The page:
Freiburg. With a perceived temperature of well over 40 degrees Celsius, June 22 has so far been the hottest day of the year. The participants of the Sustainability Center Freiburg's second Sustainability Session were nevertheless able to keep a cool head: At Fraunhofer EMI, pleasant temperatures prevailed thanks to a secure and reliable power supply. It was physically perceptible how central a functioning energy system is for our society.
There are currently at least two major change processes in the energy system. On the one hand, the increasing digitalization that we also witness in other aspects of our society; on the other hand, the conversion of obtaining our energy supply from renewable energy sources, which is necessary due to climate change and finite resources. Both lead to the fact that the energy system of the future will be much more decentralized than has hitherto been the case.
Lechner pointed out that such a decentralized system is fundamentally more stable and less vulnerable to external attacks than a centralized system in which the failure of a few nodal points – such as large power plants – can lead to large-scale blackouts. At the same time, this system can only function and guarantee security of supply throughout Germany and Europe if its individual components are closely interlinked. In this way, however, cyberattacks on individual components of the system can lead to uncontrollable cascading effects and cause serious damage to the entire energy system.
Although all of these developments in cybersecurity are relevant for many aspects of society, the energy system's major importance becomes clear once again. Stephan Lechner illustrated this by a simple example: a protracted failure of social media platforms such as Facebook would be quite serious, but it does not lead to the failure of the refrigerator at the same time. This is a different case with the power supply: In case of a power outage, all other important infrastructures break down – from water and food supply to hospitals and many more.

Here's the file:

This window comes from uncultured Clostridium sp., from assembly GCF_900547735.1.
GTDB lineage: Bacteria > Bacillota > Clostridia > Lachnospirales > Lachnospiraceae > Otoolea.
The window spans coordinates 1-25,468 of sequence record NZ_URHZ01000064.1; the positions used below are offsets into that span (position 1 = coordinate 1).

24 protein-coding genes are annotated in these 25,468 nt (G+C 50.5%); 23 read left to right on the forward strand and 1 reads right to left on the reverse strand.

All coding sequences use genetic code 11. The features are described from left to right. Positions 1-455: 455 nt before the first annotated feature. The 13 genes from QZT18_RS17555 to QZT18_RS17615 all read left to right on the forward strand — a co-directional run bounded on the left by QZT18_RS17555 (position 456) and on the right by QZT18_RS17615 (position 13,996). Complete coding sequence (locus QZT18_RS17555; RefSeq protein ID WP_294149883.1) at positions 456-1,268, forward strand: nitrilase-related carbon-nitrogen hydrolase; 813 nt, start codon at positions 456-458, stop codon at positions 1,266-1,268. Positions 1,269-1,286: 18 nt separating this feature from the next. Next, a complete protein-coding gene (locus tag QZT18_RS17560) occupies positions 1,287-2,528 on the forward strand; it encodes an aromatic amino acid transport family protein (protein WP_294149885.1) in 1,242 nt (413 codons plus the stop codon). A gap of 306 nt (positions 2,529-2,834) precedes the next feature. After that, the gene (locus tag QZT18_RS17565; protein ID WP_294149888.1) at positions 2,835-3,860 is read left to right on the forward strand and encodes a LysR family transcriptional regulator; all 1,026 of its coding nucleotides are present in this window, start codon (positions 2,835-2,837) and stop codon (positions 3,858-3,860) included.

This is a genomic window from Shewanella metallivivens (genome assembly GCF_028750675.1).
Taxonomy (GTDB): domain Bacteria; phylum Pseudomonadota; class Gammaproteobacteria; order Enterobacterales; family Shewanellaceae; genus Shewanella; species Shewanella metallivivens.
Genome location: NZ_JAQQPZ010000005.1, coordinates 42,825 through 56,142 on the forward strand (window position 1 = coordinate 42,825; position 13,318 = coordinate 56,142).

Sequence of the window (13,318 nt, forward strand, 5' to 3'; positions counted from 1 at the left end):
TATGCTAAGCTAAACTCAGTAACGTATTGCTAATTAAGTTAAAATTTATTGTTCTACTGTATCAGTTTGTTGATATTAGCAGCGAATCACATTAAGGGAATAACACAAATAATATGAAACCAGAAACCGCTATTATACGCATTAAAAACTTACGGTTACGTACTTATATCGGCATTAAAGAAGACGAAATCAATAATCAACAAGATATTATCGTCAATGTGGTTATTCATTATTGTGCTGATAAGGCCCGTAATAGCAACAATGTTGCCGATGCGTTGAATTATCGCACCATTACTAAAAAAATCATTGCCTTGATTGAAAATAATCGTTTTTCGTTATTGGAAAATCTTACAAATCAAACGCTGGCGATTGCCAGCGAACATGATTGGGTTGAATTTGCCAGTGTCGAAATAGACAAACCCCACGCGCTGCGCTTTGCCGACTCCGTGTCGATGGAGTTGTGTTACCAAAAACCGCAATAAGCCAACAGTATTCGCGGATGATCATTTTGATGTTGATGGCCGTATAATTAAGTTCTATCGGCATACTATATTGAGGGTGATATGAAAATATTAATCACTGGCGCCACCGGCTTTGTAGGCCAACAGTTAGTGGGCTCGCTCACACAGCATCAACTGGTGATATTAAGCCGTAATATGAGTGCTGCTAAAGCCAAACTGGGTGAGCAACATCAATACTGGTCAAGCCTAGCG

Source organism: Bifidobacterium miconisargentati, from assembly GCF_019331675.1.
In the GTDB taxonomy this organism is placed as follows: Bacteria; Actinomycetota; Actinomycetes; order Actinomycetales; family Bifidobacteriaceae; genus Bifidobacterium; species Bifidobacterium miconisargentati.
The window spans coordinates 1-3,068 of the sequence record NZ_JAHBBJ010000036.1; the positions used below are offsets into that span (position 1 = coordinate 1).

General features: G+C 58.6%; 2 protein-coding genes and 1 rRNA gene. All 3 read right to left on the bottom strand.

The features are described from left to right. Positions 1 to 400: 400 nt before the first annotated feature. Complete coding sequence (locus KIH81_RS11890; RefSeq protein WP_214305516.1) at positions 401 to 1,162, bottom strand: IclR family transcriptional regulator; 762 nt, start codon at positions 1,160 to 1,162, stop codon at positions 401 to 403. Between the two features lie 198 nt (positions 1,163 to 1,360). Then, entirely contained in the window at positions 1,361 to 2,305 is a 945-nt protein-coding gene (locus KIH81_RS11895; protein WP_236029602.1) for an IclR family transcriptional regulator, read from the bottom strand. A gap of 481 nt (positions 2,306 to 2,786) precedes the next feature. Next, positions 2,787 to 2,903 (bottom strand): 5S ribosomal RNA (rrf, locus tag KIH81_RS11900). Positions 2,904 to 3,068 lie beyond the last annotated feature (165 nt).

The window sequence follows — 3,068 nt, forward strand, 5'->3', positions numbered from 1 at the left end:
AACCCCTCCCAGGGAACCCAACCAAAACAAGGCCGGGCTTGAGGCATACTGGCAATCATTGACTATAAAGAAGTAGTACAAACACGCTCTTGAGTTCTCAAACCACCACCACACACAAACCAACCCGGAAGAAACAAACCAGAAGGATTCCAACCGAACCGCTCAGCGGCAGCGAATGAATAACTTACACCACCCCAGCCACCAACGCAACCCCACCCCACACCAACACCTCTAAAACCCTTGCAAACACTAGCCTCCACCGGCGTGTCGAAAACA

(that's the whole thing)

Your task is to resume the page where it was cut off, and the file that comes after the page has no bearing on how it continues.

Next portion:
The European Commission is therefore currently trying to develop strategies to increase the security of modern, "smart" energy systems when facing cyberattacks. Stephan Lechner emphasized in his lecture the need to switch from a purely reactive behavior following serious cyberattacks to a proactive, systemic approach. It is about getting companies to embed (cyber-)security as early as possible already in the system design. This includes regulations and laws. According to Lechner, however, the fact is that the majority of the relevant IT technology companies are not based in Europe and are therefore difficult to regulate by European law. In the future, we will have to answer the question of how such companies could be taken on board.
In the ensuing discussion with the participants, the question was whether complex systems such as a decentralized energy network could be modeled and simulated at all. The Sustainability Center's researchers have dedicated themselves to this task. They are trying to shift the existing limits of such simulation methods ever further and thus contribute to increasing the security of the future energy system.
After the presentation and discussion, the participants were able to deepen the discussions at a small reception.
Information on the Sustainability Sessions:
The Sustainability Sessions are a new format in which the Sustainability Center Freiburg invites renowned experts for sustainable development. In programmatic evening events, the discussion on individual topics can be deepened in an informal framework. In the near future, further lectures will be held on subjects such as the "Energiewende", urban resilience and the transformation of society.
Information on Stephan Lechner:
Dr. Lechner is the Director Euratom Safeguards in the Directorate-General for Energy of the European Commission. Before that he served as Director of the Institute for the Protection and the Security of the Citizen (IPSC) at the European Commission's Joint Research Centre (JRC). The IPSC is located in Ispra, Italy and employs over 300 researchers on technical and scientific security aspects of various sectors (buildings, networks, financial systems, society) crisis management, maritime security and new Information Technology. Dr Lechner's background is in mathematics and computer sciences and he holds a PhD in cryptography. Before joining the European Commission, Dr Lechner used to be Global Department Head for Security Research at Siemens Corporate Research from 2002 to 2007. He worked as head of Corporate Security and as IT Security in the telecommunications sector in Germany from 1993 to 2002 and started his professional career as network security researcher at Siemens in 1989.